Overcoming Incongruence

For much of the last eleven years, one of the hardest-to-miss themes in the Chávez era has been the incongruence between the residual bits of liberal democracy in our political life and Chávez’s obvious, fawning admiration for every tin-pot dictator who came his way, from Ahmadinejad and the drug-addict who runs Lybia, to the child molester who runs Nicaragua, the various bits of post-authoritarian detritus hanging on for dear life in what was once the Soviet block, most notably, of course, the Brothers Grim in Havana

This mismatch never seemed likely to be sustainable: Chávez’s undisguised admiration for dictatorial ways of governing only made sense in someone determined to replicate them in his own country sooner or later.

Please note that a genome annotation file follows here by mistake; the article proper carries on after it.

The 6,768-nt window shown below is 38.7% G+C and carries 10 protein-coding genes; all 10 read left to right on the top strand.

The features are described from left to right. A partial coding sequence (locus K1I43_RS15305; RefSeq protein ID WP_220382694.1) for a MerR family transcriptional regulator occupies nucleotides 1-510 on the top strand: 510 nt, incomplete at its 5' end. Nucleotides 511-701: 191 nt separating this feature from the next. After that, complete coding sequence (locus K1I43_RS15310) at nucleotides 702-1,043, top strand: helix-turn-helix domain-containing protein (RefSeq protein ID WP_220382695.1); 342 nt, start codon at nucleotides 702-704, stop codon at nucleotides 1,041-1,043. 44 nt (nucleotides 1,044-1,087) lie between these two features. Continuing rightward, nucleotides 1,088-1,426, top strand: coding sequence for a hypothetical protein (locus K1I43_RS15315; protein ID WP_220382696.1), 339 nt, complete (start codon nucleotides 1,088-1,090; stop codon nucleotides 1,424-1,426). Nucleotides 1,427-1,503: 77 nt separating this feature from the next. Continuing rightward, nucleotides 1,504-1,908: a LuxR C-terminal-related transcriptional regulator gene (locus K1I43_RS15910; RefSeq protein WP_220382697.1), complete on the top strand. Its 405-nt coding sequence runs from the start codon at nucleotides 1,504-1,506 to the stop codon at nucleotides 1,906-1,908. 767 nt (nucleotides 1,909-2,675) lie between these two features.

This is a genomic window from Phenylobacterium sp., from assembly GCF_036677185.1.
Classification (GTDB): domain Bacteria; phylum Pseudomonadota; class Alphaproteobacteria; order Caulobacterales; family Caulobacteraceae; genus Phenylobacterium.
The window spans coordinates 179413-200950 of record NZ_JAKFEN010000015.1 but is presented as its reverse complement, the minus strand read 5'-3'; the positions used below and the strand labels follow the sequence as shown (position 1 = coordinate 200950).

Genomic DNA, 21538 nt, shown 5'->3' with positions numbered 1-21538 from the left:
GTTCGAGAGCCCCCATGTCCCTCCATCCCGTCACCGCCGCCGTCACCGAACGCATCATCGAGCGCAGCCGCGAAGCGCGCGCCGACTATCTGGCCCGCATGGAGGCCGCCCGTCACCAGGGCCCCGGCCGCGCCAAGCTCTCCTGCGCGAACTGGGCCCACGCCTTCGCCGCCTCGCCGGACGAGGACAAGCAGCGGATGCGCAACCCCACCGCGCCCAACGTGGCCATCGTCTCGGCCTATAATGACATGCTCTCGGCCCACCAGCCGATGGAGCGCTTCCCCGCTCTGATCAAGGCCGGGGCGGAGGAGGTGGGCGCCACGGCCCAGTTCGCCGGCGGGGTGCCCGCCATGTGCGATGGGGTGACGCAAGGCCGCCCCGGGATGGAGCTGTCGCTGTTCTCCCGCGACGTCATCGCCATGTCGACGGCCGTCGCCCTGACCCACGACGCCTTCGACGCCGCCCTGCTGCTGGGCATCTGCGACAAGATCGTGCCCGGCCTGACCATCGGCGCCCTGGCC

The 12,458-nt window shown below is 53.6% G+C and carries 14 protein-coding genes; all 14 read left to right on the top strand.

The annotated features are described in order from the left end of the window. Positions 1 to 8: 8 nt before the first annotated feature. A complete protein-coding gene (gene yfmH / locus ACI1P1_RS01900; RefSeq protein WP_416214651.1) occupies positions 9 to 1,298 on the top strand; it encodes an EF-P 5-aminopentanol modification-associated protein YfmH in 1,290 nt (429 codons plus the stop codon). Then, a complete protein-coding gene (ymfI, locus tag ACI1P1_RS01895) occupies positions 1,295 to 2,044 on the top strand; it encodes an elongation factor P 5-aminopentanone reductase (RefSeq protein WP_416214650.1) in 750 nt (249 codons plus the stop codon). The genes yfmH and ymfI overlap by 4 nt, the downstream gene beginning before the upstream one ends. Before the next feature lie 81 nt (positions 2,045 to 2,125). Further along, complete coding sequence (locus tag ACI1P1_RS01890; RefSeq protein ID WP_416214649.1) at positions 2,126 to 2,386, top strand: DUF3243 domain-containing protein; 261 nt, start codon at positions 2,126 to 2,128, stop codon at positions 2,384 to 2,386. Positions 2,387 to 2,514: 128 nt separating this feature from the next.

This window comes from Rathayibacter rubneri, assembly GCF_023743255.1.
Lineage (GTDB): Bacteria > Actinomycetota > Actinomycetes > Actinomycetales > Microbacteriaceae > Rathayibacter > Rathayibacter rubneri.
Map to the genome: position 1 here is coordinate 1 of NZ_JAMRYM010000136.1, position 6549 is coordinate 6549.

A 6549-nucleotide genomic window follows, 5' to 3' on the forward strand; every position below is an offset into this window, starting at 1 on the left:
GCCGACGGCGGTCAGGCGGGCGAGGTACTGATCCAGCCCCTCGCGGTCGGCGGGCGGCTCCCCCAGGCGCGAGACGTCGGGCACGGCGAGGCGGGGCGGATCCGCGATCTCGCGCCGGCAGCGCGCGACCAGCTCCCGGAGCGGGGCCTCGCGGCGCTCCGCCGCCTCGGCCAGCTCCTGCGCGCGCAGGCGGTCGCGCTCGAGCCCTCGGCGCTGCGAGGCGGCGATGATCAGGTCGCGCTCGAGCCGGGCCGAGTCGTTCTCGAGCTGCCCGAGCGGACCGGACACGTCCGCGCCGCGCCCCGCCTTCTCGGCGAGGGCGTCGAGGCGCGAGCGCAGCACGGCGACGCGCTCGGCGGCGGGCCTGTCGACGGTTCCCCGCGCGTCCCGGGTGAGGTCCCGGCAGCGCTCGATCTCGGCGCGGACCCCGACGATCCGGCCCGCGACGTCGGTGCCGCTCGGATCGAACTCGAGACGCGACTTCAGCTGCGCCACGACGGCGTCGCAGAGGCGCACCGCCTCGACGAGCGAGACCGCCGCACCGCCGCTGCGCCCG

Which is why there’s such a sense of the other shoe dropping in Venezuela these days. We always figured this sort of thing had to be what he had in mind. You don’t rant on and on ad nauseam about the virtues of a particular way of governing unless you ultimately intend to replicate it. It was obvious all along.

It’s just that Chávez grasps the value of gradualism. And so gradualism is what we’ve gotten…we’ve become gradually, very gradually stewed frog.


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